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Office Supply Monopoly Will Harm Both Small and Large Firms, Says Study from American Postal Workers Union

New Report Says Staples/Office Depot Merger is ‘Bad for Business’

Divesting Assets Can’t Cure Damage Caused by Combining #1 and #2 Office-Supply Superstore Chains

For Immediate Release

11/03/2015 - WASHINGTON, DC – The American Postal Worker Union released “Bad for Business” today, an analysis of how the proposed Staples/Office Depot merger would hurt American businesses if approved by federal regulators.  The report studies the impact of a proposed merger of Staples and Office Depot, America’s largest and second largest office-supply superstore chains, on business-to-business transactions.

“Bad for Business” analyzes the contract market, where businesses place bulk orders for office supplies. If regulators allow Staples and Office Depot to merge, the report finds:

Prices will go up and choices will go down.  That’s the inevitable result of creating a monopoly in an important sector of the economy.

“If you put these two giants together, it would be like Bambi vs. Godzilla for anyone left in the market,” said Mark Dimondstein, president of the American Postal Workers Union. “Anybody else who sells or tries to sell office supplies would be tiny compared to the behemoth that Staples and Office Depot want to create – and that would eliminate any real competition.”

A combined Staples and Office Depot would have over $14 billion in annual sales to business customers in North America – nearly 14 times greater than its nearest competitor.

Anti-trust regulators around the world are concerned about the impact of the proposed merger on market competition. In addition to the review by the Federal Trade Commission in the United States, the European Union has opened an in-depth investigation (after an initial finding that the merger could be anti-competitive).

Rumors suggest that the two companies may attempt to win regulatory approval by offering to divest some holdings, such as assets of the former OfficeMax, which Office Depot absorbed in 2013.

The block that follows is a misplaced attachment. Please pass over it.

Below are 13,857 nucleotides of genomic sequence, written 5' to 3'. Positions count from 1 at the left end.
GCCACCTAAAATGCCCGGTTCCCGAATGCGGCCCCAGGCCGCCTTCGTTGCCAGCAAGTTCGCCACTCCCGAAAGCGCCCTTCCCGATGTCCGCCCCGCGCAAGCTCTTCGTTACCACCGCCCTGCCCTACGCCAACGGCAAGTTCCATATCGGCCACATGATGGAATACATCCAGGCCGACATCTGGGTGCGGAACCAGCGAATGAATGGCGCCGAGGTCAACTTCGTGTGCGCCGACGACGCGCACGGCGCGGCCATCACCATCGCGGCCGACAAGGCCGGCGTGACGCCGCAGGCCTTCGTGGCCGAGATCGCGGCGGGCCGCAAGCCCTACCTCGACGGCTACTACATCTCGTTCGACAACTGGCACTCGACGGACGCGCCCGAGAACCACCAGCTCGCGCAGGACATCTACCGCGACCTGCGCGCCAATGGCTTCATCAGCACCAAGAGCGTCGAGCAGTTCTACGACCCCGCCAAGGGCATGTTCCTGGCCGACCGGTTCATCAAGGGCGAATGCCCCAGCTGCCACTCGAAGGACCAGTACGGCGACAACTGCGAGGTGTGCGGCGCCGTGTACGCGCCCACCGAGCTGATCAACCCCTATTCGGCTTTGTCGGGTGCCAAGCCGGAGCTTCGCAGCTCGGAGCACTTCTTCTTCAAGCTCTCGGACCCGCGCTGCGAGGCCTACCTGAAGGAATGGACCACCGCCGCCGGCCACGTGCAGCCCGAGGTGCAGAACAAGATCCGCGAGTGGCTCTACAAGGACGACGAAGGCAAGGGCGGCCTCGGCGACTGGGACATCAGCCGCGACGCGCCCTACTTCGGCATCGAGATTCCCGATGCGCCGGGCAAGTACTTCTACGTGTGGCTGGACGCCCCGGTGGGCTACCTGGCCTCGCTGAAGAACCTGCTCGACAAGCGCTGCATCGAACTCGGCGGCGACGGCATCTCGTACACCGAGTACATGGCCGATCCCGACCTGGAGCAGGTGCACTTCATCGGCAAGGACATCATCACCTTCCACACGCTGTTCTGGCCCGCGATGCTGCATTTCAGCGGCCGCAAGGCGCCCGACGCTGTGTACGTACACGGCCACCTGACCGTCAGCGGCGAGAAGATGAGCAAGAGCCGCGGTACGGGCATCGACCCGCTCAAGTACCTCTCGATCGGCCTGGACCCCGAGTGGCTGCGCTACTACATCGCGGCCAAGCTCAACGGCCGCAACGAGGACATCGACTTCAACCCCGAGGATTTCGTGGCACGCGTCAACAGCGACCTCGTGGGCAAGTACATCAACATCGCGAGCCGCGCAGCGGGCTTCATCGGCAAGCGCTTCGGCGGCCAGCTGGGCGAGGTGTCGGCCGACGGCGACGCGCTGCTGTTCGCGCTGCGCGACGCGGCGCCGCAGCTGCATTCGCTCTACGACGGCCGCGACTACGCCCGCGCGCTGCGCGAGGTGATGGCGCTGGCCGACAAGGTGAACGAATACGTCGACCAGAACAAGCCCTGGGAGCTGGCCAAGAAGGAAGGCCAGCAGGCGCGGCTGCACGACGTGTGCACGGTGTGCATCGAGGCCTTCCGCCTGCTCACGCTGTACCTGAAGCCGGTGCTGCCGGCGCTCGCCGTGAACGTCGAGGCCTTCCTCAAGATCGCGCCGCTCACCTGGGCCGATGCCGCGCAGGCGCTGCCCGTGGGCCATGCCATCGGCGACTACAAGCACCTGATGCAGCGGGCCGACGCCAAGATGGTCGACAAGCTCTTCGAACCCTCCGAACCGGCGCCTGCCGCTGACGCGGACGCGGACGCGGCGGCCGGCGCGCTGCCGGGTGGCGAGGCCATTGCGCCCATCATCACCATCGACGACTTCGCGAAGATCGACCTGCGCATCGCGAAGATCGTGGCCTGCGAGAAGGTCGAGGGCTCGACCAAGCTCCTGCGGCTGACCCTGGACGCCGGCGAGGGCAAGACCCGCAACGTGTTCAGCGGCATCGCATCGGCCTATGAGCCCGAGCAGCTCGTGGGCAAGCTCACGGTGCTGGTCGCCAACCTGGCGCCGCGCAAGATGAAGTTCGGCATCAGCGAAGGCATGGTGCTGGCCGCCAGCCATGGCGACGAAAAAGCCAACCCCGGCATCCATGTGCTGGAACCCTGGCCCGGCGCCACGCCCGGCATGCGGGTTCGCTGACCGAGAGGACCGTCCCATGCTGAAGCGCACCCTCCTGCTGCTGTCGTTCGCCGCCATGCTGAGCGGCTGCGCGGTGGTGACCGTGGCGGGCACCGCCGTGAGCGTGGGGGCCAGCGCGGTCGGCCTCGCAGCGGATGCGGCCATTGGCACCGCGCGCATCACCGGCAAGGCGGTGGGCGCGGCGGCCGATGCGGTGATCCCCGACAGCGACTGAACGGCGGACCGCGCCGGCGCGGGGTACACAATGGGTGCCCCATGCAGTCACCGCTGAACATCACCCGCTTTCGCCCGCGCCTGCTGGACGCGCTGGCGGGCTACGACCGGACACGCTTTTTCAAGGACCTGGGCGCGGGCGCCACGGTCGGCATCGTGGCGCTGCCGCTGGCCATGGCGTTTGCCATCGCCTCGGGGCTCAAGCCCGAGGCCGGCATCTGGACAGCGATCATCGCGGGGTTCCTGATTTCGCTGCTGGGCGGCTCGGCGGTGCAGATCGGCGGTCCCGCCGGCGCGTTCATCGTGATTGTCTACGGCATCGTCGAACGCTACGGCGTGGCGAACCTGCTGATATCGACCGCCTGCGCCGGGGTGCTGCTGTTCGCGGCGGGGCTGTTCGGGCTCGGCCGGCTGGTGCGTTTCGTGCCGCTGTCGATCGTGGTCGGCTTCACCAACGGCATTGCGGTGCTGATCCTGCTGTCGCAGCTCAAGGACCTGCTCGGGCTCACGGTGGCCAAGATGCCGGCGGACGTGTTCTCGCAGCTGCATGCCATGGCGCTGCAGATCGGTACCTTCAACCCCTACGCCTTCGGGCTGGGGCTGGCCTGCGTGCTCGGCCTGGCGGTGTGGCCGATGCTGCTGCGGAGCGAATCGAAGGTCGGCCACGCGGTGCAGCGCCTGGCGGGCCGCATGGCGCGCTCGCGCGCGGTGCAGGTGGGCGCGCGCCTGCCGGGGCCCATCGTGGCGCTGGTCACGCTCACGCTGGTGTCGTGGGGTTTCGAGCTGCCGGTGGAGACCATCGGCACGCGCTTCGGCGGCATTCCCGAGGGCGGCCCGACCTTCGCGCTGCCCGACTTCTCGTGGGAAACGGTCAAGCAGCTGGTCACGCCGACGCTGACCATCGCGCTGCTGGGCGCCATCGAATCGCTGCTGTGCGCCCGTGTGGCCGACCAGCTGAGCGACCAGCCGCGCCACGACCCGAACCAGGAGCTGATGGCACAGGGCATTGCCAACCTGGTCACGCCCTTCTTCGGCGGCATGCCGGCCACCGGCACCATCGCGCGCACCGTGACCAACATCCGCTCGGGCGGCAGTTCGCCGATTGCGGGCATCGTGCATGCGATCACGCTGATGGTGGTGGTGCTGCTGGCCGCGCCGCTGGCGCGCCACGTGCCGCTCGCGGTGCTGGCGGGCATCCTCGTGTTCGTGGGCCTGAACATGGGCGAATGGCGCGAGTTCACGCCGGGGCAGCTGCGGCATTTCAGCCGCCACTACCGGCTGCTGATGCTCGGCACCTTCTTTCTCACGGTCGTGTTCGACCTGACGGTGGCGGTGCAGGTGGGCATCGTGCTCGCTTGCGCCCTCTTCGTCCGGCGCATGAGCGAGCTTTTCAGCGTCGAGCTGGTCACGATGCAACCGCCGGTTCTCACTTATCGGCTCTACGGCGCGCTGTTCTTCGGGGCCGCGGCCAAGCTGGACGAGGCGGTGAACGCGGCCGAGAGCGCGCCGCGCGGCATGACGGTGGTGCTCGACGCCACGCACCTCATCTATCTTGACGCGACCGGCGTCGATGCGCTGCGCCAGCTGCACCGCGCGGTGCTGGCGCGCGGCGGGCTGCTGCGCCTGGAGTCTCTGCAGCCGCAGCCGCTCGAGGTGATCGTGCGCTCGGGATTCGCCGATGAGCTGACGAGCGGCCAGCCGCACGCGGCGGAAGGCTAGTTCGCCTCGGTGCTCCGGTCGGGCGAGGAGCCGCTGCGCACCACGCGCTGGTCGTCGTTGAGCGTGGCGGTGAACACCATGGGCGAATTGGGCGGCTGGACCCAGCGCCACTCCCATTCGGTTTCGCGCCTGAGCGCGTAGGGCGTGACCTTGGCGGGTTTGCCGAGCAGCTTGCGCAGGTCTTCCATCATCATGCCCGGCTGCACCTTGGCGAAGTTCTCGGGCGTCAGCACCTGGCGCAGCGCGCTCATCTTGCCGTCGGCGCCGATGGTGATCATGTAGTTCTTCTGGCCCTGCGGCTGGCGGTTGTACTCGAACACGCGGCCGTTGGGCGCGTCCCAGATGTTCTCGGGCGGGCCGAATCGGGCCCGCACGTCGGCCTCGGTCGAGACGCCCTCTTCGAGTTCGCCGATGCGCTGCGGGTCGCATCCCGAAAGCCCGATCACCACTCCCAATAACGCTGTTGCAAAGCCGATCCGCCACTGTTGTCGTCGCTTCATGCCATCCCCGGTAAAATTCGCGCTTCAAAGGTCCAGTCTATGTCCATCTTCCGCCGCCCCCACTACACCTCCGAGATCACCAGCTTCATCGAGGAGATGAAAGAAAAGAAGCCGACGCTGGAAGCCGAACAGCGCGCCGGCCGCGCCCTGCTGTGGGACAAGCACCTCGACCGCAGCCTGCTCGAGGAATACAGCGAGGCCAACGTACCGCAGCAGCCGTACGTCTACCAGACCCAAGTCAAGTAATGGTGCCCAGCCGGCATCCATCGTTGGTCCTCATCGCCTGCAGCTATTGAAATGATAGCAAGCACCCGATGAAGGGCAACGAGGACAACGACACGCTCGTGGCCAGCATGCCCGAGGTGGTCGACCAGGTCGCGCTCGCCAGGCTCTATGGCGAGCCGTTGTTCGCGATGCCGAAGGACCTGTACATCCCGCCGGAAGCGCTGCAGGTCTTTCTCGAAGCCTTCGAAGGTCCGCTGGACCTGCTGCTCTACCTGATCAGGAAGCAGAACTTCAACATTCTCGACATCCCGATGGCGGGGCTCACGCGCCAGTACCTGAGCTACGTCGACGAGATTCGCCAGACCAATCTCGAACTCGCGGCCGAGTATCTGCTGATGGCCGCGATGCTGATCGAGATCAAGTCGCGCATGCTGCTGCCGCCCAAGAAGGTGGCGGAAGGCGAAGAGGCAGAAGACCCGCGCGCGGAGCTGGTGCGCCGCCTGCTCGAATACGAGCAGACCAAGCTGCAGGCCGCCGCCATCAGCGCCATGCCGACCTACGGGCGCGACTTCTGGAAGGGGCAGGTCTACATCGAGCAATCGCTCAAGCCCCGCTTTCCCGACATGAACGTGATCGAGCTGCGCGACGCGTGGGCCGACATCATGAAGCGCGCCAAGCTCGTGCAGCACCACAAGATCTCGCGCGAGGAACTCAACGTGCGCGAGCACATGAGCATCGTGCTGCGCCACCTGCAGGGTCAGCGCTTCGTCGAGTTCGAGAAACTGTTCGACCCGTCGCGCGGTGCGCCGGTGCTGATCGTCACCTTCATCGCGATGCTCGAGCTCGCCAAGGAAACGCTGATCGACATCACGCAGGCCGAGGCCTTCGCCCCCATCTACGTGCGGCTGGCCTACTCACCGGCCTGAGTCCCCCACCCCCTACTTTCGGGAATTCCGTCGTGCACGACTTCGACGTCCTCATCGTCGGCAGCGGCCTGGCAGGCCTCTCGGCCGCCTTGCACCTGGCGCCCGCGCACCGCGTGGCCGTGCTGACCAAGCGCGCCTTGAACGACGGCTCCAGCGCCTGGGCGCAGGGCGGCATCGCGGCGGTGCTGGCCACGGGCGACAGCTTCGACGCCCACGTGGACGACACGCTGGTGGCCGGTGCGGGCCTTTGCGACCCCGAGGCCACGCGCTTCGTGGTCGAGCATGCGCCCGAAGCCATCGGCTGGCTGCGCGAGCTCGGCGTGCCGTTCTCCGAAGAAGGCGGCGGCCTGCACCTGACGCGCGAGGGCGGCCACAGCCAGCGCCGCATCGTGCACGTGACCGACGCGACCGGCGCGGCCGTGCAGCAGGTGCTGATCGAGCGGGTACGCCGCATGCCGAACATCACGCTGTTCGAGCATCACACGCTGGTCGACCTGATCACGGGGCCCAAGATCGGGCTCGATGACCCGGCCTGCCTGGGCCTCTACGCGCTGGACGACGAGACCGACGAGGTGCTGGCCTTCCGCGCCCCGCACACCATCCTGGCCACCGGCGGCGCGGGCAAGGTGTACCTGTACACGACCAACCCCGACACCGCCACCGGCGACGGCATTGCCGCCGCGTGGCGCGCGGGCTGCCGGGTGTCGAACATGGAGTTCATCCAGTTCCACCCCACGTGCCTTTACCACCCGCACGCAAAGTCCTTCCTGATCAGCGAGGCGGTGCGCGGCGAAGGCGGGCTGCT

Market data analyzed by APWU in “Bad for Business,” however, shows that divestiture couldn’t cure the harm that would be caused by combining the largest and second largest office-supply superstore chains. 

According to “Bad for Business,” even if the merged companies were to divest former OfficeMax holdings, the new combined entity would still dwarf its nearest competitor.  The competitive balance would not improve, and large and small businesses could be held hostage to price hikes, supply interruptions and other negative consequences of monopoly control of commodities that are essential for day-to-day business operations.

“Once you’ve created a monopoly, you can’t fix it by slicing off one small piece,” Dimondstein said. “The right approach is to prevent a single company from controlling an entire market in the first place. That’s why we have anti-trust laws – and we believe those laws should be rigorously enforced.”

“Bad for Business” follows up on “No Sale,” an earlier APWU report that focused on the impact of the proposed Staples/Office Depot merger on retail consumers. The APWU will submit its new report to the Federal Trade Commission and Department of Justice and will continue to share its legal and economic conclusions with state officials, investors, key shareholders and other stakeholders.

The APWU represents more than 200,000 active and retired employees of the U.S. Postal Service.  APWU members are office-supply customers and would be affected by the proposed merger.

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